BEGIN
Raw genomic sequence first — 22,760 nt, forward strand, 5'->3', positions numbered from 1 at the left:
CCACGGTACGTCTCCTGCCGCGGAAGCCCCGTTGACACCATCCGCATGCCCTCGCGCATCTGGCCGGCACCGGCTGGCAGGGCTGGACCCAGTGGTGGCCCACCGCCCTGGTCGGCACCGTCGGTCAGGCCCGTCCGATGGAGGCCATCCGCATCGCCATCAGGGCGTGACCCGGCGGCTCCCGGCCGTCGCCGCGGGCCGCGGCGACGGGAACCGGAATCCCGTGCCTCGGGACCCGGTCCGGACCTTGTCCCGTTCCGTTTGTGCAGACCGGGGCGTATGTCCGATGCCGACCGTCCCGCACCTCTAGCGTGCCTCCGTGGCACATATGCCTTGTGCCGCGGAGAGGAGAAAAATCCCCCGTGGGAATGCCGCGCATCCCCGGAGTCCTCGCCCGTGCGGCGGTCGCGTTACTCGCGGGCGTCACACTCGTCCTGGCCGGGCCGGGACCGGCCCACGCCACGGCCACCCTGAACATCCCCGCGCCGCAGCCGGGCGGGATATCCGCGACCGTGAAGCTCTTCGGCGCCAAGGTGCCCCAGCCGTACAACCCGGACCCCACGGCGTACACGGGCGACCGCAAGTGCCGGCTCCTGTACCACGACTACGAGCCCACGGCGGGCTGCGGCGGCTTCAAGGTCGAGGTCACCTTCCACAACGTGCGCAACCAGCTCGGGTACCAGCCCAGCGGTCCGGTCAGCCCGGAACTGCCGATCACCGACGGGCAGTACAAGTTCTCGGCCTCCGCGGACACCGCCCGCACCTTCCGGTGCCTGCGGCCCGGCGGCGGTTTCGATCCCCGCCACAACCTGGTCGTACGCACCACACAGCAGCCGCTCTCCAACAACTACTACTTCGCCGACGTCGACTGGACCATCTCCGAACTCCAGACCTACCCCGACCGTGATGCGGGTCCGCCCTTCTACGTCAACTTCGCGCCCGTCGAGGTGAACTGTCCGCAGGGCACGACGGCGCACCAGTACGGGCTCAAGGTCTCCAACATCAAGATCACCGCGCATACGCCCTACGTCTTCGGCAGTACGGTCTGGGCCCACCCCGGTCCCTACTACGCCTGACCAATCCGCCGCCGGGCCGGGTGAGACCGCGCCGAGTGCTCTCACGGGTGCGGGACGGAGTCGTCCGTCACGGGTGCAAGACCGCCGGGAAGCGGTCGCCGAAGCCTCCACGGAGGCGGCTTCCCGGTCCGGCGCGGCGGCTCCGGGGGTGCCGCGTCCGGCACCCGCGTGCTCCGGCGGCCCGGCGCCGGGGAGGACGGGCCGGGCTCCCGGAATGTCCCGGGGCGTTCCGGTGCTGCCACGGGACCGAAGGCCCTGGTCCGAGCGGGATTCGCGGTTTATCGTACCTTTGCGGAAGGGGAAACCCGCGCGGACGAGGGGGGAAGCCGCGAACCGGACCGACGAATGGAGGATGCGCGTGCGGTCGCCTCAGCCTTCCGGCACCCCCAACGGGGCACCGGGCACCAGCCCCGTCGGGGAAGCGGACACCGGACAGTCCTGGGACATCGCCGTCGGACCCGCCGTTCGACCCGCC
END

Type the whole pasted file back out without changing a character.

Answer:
Raw genomic sequence first — 22,760 nt, forward strand, 5'->3', positions numbered from 1 at the left:
CCACGGTACGTCTCCTGCCGCGGAAGCCCCGTTGACACCATCCGCATGCCCTCGCGCATCTGGCCGGCACCGGCTGGCAGGGCTGGACCCAGTGGTGGCCCACCGCCCTGGTCGGCACCGTCGGTCAGGCCCGTCCGATGGAGGCCATCCGCATCGCCATCAGGGCGTGACCCGGCGGCTCCCGGCCGTCGCCGCGGGCCGCGGCGACGGGAACCGGAATCCCGTGCCTCGGGACCCGGTCCGGACCTTGTCCCGTTCCGTTTGTGCAGACCGGGGCGTATGTCCGATGCCGACCGTCCCGCACCTCTAGCGTGCCTCCGTGGCACATATGCCTTGTGCCGCGGAGAGGAGAAAAATCCCCCGTGGGAATGCCGCGCATCCCCGGAGTCCTCGCCCGTGCGGCGGTCGCGTTACTCGCGGGCGTCACACTCGTCCTGGCCGGGCCGGGACCGGCCCACGCCACGGCCACCCTGAACATCCCCGCGCCGCAGCCGGGCGGGATATCCGCGACCGTGAAGCTCTTCGGCGCCAAGGTGCCCCAGCCGTACAACCCGGACCCCACGGCGTACACGGGCGACCGCAAGTGCCGGCTCCTGTACCACGACTACGAGCCCACGGCGGGCTGCGGCGGCTTCAAGGTCGAGGTCACCTTCCACAACGTGCGCAACCAGCTCGGGTACCAGCCCAGCGGTCCGGTCAGCCCGGAACTGCCGATCACCGACGGGCAGTACAAGTTCTCGGCCTCCGCGGACACCGCCCGCACCTTCCGGTGCCTGCGGCCCGGCGGCGGTTTCGATCCCCGCCACAACCTGGTCGTACGCACCACACAGCAGCCGCTCTCCAACAACTACTACTTCGCCGACGTCGACTGGACCATCTCCGAACTCCAGACCTACCCCGACCGTGATGCGGGTCCGCCCTTCTACGTCAACTTCGCGCCCGTCGAGGTGAACTGTCCGCAGGGCACGACGGCGCACCAGTACGGGCTCAAGGTCTCCAACATCAAGATCACCGCGCATACGCCCTACGTCTTCGGCAGTACGGTCTGGGCCCACCCCGGTCCCTACTACGCCTGACCAATCCGCCGCCGGGCCGGGTGAGACCGCGCCGAGTGCTCTCACGGGTGCGGGACGGAGTCGTCCGTCACGGGTGCAAGACCGCCGGGAAGCGGTCGCCGAAGCCTCCACGGAGGCGGCTTCCCGGTCCGGCGCGGCGGCTCCGGGGGTGCCGCGTCCGGCACCCGCGTGCTCCGGCGGCCCGGCGCCGGGGAGGACGGGCCGGGCTCCCGGAATGTCCCGGGGCGTTCCGGTGCTGCCACGGGACCGAAGGCCCTGGTCCGAGCGGGATTCGCGGTTTATCGTACCTTTGCGGAAGGGGAAACCCGCGCGGACGAGGGGGGAAGCCGCGAACCGGACCGACGAATGGAGGATGCGCGTGCGGTCGCCTCAGCCTTCCGGCACCCCCAACGGGGCACCGGGCACCAGCCCCGTCGGGGAAGCGGACACCGGACAGTCCTGGGACATCGCCGTCGGACCCGCCGTTCGACCCGCC